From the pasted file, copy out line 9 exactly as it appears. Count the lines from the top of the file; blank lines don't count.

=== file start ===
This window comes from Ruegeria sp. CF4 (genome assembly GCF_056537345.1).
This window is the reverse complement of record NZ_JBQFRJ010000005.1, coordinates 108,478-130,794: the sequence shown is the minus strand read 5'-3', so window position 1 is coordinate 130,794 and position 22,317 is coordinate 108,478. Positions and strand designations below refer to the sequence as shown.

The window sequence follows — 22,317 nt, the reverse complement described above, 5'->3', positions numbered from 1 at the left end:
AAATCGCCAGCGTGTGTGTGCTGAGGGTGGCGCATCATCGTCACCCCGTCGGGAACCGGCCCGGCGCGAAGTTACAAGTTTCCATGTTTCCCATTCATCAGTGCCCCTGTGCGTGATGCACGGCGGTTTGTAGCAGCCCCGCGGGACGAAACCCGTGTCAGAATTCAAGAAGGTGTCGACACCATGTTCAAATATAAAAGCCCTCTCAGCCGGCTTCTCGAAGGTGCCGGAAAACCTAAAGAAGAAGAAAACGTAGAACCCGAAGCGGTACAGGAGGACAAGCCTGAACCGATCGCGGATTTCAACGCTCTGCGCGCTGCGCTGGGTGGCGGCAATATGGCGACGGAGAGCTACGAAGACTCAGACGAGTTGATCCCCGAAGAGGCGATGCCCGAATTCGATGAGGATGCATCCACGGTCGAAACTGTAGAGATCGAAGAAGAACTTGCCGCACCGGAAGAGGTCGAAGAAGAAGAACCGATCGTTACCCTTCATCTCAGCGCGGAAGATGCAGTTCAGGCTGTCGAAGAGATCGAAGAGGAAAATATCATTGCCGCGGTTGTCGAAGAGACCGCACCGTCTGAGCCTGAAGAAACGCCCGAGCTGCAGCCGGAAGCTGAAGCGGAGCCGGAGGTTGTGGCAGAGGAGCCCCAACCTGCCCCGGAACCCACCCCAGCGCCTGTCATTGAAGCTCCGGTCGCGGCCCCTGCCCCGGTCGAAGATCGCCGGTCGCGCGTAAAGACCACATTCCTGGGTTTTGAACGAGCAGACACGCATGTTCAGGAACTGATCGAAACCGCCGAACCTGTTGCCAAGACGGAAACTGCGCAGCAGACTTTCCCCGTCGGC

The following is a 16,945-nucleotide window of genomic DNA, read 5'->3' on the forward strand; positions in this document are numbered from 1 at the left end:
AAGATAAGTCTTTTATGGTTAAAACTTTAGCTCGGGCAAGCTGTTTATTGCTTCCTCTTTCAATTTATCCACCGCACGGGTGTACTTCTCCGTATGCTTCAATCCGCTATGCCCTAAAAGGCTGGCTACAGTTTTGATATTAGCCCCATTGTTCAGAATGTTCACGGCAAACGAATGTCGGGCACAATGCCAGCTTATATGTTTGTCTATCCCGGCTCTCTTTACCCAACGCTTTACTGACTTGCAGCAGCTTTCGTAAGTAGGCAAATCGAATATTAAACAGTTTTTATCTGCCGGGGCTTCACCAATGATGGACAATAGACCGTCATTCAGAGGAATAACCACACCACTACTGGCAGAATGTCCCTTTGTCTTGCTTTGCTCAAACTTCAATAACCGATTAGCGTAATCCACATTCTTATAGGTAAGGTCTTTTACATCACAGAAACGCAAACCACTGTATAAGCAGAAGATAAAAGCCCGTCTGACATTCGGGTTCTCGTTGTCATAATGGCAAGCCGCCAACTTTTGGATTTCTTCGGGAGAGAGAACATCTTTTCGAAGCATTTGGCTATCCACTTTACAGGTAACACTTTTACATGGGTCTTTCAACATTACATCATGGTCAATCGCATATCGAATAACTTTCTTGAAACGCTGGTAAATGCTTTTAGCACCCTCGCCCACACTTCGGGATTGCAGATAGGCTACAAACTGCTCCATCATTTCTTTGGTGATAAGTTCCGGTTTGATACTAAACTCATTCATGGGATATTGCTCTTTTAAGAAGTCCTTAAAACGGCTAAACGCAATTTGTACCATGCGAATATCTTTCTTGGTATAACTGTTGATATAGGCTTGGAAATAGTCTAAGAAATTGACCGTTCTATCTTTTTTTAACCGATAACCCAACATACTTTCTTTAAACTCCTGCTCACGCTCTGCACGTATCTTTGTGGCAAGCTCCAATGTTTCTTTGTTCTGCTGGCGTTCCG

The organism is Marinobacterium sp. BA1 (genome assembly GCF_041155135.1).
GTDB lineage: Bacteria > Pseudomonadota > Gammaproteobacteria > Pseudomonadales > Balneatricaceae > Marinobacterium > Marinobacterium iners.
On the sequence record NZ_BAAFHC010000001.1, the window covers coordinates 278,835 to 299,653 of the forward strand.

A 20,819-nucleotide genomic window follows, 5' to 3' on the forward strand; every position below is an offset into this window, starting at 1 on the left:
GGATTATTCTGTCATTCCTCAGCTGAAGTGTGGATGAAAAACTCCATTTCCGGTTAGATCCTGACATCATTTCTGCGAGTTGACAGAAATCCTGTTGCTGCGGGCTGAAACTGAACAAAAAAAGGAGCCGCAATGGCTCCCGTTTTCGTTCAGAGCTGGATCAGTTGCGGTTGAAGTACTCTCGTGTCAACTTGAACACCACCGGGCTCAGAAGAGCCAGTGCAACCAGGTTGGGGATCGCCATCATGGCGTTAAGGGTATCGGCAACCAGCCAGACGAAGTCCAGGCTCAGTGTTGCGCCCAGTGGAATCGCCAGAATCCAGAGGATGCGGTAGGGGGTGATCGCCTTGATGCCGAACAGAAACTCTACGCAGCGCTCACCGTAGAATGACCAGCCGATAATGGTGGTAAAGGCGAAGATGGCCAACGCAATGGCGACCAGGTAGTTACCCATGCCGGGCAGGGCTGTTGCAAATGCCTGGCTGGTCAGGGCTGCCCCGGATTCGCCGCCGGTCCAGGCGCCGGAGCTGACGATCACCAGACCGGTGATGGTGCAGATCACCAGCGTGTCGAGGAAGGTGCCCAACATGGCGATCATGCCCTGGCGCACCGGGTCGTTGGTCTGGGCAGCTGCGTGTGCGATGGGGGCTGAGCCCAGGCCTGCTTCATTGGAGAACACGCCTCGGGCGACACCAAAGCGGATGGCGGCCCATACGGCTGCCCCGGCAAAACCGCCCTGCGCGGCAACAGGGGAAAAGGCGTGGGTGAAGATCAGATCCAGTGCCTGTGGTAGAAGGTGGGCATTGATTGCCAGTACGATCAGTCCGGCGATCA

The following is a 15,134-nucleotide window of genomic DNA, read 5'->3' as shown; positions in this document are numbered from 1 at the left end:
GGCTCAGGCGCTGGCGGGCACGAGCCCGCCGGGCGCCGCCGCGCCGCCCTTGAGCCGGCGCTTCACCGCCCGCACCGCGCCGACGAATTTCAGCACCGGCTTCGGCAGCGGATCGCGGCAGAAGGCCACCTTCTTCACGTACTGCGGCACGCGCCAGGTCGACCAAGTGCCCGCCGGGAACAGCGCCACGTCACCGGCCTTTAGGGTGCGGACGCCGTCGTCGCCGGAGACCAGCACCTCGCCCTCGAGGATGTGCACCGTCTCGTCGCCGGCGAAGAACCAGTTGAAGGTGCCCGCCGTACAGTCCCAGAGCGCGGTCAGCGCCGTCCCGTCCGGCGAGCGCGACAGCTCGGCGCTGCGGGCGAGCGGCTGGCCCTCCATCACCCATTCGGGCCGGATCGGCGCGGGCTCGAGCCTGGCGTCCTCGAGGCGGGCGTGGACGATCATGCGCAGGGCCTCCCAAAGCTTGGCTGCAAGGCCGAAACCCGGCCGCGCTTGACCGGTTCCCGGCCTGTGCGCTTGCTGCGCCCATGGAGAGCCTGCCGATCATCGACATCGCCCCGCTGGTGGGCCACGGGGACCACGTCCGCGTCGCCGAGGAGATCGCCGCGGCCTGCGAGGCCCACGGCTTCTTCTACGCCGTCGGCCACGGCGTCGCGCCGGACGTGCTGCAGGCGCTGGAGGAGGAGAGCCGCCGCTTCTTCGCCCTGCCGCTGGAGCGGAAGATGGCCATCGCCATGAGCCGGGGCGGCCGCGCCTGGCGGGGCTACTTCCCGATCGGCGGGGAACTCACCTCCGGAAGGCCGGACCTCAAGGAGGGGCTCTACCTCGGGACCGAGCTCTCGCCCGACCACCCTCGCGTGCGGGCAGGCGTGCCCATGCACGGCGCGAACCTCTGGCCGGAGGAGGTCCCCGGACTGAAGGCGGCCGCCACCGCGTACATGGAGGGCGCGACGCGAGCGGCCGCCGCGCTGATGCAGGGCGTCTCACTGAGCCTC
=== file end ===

On the sequence record NZ_BAAFHC010000001.1, the window covers coordinates 278,835 to 299,653 of the forward strand.